Benoît Mandelbrot, the French-American mathematician known for his work with fractal geometry, died on Thursday. Mandelbrot lent his name to the Mandelbrot set—the very beautiful, stoner-friendly mathematical object in this video.
Mandelbrot didn't "discover" the Mandelbrot set, but it was named in his honor thanks to his extensive work with it. He also coined the the term "fractal," after spending time thinking about what should be a fairly simple question: How long is the coast of Britain?
The answer, he was surprised to discover, depends on how closely one looks. On a map an island may appear smooth, but zooming in will reveal jagged edges that add up to a longer coast. Zooming in further will reveal even more coastline.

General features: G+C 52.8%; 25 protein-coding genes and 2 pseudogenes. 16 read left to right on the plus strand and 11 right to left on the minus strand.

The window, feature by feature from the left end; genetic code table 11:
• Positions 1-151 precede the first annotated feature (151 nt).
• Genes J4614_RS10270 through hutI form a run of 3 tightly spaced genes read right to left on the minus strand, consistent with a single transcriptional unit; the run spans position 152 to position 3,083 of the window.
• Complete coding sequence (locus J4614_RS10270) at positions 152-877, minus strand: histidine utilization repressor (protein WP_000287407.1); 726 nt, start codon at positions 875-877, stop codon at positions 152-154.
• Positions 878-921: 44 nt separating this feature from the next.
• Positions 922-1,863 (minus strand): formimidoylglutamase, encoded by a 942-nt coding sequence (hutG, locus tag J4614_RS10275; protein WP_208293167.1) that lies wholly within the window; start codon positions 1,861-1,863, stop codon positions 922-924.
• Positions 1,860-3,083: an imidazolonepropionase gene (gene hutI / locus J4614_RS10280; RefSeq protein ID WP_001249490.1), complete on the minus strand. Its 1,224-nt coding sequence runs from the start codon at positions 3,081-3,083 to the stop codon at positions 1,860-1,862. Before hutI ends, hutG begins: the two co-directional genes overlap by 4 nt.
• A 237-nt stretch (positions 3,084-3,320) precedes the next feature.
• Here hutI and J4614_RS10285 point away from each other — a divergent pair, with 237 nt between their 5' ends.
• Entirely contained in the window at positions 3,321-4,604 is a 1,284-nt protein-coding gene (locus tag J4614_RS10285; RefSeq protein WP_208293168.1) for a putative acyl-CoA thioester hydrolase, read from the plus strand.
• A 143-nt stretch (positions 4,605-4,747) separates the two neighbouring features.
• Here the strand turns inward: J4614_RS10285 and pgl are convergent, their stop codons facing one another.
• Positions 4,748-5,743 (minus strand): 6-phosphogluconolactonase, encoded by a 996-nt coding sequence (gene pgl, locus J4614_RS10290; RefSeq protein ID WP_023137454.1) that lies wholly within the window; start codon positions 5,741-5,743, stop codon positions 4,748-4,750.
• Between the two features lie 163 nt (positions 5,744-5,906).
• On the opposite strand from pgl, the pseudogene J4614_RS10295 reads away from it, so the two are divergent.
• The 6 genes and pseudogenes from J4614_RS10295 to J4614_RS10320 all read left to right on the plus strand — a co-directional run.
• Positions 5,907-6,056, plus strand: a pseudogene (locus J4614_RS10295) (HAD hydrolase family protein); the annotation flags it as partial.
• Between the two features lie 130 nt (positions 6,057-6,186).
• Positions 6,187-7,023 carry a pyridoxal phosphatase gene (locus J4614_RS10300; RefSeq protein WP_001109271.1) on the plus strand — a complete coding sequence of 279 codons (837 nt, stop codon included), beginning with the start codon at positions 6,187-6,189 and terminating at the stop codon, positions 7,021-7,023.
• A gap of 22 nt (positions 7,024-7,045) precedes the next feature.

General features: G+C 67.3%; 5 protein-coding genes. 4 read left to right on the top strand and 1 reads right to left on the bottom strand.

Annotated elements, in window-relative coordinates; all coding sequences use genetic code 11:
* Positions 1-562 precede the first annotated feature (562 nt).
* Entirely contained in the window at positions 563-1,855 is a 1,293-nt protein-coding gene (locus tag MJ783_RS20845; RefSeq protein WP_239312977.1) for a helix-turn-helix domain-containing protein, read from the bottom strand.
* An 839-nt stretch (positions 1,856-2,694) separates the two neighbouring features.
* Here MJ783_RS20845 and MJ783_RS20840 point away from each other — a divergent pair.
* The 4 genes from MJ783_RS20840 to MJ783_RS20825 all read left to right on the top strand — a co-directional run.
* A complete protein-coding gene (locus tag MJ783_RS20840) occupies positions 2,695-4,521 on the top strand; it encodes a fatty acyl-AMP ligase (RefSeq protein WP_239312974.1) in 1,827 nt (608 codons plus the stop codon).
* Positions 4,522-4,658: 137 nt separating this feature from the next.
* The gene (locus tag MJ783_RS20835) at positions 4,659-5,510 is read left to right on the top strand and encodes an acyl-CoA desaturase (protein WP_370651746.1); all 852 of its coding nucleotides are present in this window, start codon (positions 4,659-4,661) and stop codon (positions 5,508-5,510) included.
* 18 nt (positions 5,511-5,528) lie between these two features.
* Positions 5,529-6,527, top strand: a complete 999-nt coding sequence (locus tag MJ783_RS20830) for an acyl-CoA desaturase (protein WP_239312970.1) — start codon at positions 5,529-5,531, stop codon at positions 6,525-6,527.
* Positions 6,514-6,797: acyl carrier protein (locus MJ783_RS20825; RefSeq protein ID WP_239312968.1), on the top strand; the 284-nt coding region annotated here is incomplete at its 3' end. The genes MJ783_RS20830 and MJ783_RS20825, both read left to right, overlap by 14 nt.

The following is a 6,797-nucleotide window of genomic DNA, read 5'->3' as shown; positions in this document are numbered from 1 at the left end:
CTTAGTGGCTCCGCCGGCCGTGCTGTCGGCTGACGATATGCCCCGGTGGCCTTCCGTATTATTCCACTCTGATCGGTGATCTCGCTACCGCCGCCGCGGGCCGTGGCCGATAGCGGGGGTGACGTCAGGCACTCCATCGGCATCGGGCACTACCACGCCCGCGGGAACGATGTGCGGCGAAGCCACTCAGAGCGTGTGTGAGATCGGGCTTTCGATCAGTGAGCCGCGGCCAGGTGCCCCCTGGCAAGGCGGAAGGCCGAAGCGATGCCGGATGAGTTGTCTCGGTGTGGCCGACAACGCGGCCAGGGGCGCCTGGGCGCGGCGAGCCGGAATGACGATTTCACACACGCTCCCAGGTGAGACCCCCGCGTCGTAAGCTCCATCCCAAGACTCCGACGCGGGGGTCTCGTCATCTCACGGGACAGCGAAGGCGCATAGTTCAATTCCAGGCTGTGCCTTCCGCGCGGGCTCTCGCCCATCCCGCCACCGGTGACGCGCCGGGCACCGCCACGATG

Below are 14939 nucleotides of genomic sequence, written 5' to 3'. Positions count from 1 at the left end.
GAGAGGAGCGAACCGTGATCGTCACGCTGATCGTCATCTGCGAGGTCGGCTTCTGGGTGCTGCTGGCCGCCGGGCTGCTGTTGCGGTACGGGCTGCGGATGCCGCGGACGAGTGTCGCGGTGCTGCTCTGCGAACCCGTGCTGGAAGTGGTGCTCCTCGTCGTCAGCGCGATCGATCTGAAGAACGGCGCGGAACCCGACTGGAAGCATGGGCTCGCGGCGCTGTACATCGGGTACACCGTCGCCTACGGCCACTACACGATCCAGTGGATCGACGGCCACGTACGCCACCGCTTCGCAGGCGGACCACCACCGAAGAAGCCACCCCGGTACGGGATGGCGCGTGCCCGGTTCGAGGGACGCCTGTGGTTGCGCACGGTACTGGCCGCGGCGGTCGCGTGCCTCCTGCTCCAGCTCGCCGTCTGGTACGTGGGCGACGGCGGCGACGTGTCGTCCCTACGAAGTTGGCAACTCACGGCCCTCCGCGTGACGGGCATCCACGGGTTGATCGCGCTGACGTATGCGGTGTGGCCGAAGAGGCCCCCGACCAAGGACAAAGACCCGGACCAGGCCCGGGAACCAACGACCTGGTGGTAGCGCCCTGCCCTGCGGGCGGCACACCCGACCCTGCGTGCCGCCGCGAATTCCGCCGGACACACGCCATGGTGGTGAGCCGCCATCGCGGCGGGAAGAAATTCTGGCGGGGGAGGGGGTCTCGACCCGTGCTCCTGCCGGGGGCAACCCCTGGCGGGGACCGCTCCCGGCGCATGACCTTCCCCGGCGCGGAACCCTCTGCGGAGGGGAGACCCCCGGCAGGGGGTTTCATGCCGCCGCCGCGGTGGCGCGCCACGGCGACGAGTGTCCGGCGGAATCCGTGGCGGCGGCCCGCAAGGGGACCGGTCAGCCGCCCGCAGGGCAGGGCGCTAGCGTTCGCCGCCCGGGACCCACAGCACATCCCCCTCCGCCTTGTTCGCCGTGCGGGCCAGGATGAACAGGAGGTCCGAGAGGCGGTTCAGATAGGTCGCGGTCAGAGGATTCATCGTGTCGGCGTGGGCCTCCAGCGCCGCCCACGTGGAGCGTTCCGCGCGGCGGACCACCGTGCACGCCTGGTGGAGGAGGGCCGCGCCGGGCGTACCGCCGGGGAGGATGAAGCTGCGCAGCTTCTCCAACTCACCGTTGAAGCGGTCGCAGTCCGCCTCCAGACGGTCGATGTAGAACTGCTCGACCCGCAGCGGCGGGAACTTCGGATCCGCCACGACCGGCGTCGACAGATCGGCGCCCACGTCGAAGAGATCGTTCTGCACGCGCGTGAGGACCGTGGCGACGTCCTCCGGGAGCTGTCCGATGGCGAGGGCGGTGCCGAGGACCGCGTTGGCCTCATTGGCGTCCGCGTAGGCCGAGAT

"Here is a question, a staple of grade-school geometry that, if you think about it, is impossible," Dr. Mandelbrot told The New York Times earlier this year in an interview. "The length of the coastline, in a sense, is infinite."
In the 1950s, Dr. Mandelbrot proposed a simple but radical way to quantify the crookedness of such an object by assigning it a "fractal dimension," an insight that has proved useful well beyond the field of cartography.